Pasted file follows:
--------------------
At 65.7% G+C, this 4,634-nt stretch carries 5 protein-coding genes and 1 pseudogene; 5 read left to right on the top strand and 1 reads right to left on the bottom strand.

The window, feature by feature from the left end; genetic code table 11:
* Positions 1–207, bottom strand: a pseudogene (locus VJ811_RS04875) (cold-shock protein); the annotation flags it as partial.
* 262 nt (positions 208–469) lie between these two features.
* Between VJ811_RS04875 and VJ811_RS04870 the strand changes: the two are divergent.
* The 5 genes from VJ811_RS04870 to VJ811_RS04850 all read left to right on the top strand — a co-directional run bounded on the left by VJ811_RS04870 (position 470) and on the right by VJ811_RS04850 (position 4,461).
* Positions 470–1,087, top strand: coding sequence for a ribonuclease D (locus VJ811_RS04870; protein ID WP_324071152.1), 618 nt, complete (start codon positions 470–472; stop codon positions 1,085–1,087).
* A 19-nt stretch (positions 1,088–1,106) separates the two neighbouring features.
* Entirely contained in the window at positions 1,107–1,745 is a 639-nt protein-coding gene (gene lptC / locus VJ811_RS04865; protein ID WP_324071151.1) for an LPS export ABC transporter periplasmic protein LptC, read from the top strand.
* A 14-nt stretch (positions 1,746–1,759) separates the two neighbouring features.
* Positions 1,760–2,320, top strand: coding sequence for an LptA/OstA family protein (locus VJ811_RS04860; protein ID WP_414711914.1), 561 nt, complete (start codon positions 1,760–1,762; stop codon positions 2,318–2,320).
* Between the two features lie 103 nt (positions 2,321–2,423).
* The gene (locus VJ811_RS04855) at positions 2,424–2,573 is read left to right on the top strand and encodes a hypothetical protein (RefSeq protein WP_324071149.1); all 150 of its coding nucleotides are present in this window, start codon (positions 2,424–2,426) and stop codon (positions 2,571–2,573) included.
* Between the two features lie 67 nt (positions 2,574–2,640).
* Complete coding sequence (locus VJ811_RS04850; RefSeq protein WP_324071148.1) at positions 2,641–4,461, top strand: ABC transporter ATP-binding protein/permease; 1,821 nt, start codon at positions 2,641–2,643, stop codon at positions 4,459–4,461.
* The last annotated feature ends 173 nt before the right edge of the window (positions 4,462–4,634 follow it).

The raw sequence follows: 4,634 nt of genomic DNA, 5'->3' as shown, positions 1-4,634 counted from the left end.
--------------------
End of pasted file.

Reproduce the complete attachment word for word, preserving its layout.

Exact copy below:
At 65.7% G+C, this 4,634-nt stretch carries 5 protein-coding genes and 1 pseudogene; 5 read left to right on the top strand and 1 reads right to left on the bottom strand.

The window, feature by feature from the left end; genetic code table 11:
* Positions 1–207, bottom strand: a pseudogene (locus VJ811_RS04875) (cold-shock protein); the annotation flags it as partial.
* 262 nt (positions 208–469) lie between these two features.
* Between VJ811_RS04875 and VJ811_RS04870 the strand changes: the two are divergent.
* The 5 genes from VJ811_RS04870 to VJ811_RS04850 all read left to right on the top strand — a co-directional run bounded on the left by VJ811_RS04870 (position 470) and on the right by VJ811_RS04850 (position 4,461).
* Positions 470–1,087, top strand: coding sequence for a ribonuclease D (locus VJ811_RS04870; protein ID WP_324071152.1), 618 nt, complete (start codon positions 470–472; stop codon positions 1,085–1,087).
* A 19-nt stretch (positions 1,088–1,106) separates the two neighbouring features.
* Entirely contained in the window at positions 1,107–1,745 is a 639-nt protein-coding gene (gene lptC / locus VJ811_RS04865; protein ID WP_324071151.1) for an LPS export ABC transporter periplasmic protein LptC, read from the top strand.
* A 14-nt stretch (positions 1,746–1,759) separates the two neighbouring features.
* Positions 1,760–2,320, top strand: coding sequence for an LptA/OstA family protein (locus VJ811_RS04860; protein ID WP_414711914.1), 561 nt, complete (start codon positions 1,760–1,762; stop codon positions 2,318–2,320).
* Between the two features lie 103 nt (positions 2,321–2,423).
* The gene (locus VJ811_RS04855) at positions 2,424–2,573 is read left to right on the top strand and encodes a hypothetical protein (RefSeq protein WP_324071149.1); all 150 of its coding nucleotides are present in this window, start codon (positions 2,424–2,426) and stop codon (positions 2,571–2,573) included.
* Between the two features lie 67 nt (positions 2,574–2,640).
* Complete coding sequence (locus VJ811_RS04850; RefSeq protein WP_324071148.1) at positions 2,641–4,461, top strand: ABC transporter ATP-binding protein/permease; 1,821 nt, start codon at positions 2,641–2,643, stop codon at positions 4,459–4,461.
* The last annotated feature ends 173 nt before the right edge of the window (positions 4,462–4,634 follow it).

The raw sequence follows: 4,634 nt of genomic DNA, 5'->3' as shown, positions 1-4,634 counted from the left end.